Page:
Side effect videos Side Effect Videos
AnemiaAnemiaHair LossHair LossPainPainNausea and VomitingNausea and VomitingFatigue Fatigue DiarrheaDiarrheaConstipationConstipationNeutropenic FeverNeutropenic FeverBleedingBleeding

Monitoring

How often is monitoring needed?
Labs (blood tests) may be checked before each treatment and periodically during each cycle. Labs often include: Complete Blood Count (CBC), Comprehensive Metabolic Panel (CMP), complete blood count (CBC), CA-125 (a tumor marker for ovarian cancer), plus any others your doctor may order.

How often is imaging needed?
Imaging may be checked before treatment and periodically during and after treatment. Imaging may include: computed tomography (CT) scans, magnetic resonance imaging (MRI), positron emission tomography (PET) scans, or X-rays.

How might blood test results/imaging affect treatment?
Depending upon the results, your doctor may advise to continue carboplatin + paclitaxel as planned, or delay or switch therapy.

ChemoExperts Tips

  • Paclitaxel tends to cause infusion reactions that can be related to the cremophor that is used in the IV formulation. Patients may receive several medications prior to receiving paclitaxel (this is known as "pre-medication") to decrease the risk of infusion reactions. Common pre-medications given are a histamine-2 blockers such as famotidine (Pepcid®) or ranitidine (Zantac®), a histamine-1 blocker such as diphenhydramine (Benadryl®), and a corticosteroid such as dexamethasone
  • Carboplatin hypersensitivity reaction can be severe. This reaction is most common around the 8th or 9th cycle, but can happen after any dose. Some institutions may use "desensitization protocols" to allow a person to keep receiving carboplatin after they have had a reaction. Desensitization is used if someone is receiving a good response from carboplatin, or if few other chemotherapy options are available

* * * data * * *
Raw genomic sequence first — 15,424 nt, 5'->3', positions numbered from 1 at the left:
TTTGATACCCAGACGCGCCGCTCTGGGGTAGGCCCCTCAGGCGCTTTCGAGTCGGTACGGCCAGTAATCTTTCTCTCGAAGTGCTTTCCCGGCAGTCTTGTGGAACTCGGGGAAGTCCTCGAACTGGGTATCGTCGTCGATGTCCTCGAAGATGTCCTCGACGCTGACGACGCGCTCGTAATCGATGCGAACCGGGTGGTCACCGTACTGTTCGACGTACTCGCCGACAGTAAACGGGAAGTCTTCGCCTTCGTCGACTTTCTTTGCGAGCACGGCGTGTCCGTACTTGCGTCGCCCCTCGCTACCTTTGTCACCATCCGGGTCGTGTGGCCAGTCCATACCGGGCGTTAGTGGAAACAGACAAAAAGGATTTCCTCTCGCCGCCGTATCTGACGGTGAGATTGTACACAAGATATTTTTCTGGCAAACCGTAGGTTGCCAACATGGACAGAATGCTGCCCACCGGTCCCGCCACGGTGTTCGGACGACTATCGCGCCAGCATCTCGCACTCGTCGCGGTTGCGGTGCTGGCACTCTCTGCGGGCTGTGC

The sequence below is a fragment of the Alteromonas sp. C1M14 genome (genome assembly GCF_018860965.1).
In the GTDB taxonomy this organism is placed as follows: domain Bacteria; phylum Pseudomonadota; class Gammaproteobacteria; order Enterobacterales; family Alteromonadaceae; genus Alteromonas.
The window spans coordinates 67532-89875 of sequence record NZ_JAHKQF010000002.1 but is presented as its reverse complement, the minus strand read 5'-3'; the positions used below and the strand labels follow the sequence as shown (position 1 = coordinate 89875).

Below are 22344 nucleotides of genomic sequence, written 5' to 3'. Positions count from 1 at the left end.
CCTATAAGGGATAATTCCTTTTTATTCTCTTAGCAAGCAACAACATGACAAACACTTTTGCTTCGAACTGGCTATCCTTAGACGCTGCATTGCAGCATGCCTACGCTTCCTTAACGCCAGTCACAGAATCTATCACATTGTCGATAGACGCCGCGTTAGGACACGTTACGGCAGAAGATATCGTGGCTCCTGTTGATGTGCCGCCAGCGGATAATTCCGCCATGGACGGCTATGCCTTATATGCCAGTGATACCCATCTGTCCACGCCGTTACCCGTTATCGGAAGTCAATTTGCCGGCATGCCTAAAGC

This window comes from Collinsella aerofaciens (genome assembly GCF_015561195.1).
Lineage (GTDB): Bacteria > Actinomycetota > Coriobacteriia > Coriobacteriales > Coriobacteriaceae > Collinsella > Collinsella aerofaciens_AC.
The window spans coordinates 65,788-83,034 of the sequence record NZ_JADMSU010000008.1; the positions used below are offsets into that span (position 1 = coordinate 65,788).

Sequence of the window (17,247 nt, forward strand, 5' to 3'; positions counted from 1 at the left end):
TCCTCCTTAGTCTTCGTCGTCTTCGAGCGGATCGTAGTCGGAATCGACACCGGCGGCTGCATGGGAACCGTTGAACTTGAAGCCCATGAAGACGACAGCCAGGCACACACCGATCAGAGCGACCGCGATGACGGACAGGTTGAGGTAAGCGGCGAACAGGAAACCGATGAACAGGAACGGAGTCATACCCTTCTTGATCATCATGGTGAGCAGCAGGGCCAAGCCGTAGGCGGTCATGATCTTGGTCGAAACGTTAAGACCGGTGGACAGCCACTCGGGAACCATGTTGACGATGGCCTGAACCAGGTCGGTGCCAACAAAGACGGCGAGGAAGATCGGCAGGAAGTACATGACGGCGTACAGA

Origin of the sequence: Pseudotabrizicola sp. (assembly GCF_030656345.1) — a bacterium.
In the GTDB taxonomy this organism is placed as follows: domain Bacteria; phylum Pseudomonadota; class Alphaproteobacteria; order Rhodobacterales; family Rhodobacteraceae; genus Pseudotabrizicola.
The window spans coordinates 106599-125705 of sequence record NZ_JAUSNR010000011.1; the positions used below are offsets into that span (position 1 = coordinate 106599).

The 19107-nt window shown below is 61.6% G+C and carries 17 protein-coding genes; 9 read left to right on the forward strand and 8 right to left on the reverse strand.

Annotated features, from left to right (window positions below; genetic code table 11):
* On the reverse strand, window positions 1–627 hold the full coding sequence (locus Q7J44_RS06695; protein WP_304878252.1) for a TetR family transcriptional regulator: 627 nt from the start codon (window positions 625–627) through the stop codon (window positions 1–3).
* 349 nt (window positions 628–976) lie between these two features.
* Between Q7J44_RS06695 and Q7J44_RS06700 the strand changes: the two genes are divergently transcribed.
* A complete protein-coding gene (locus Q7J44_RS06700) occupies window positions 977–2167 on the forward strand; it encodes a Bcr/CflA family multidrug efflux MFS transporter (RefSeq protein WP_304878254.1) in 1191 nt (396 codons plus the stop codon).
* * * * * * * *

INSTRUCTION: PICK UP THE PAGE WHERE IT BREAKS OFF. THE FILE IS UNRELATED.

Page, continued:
• Patients and their caregivers should be counseled to recognize the signs and symptoms of drug reactions and reports them immediately, even after they have left the clinic
  • A pharmacist should ALWAYS review your medication list to ensure that drug interactions are prevented or managed appropriately
  • Clinical trials may exist for ovarian cancer. Ask your doctor if any studies are currently enrolling in your area. If not, go to clinicaltrials.gov to search for other centers offering study medications

Patient Assistance & Co-payment Coverage

Patients under the age of 65 years, or those with private insurance plans: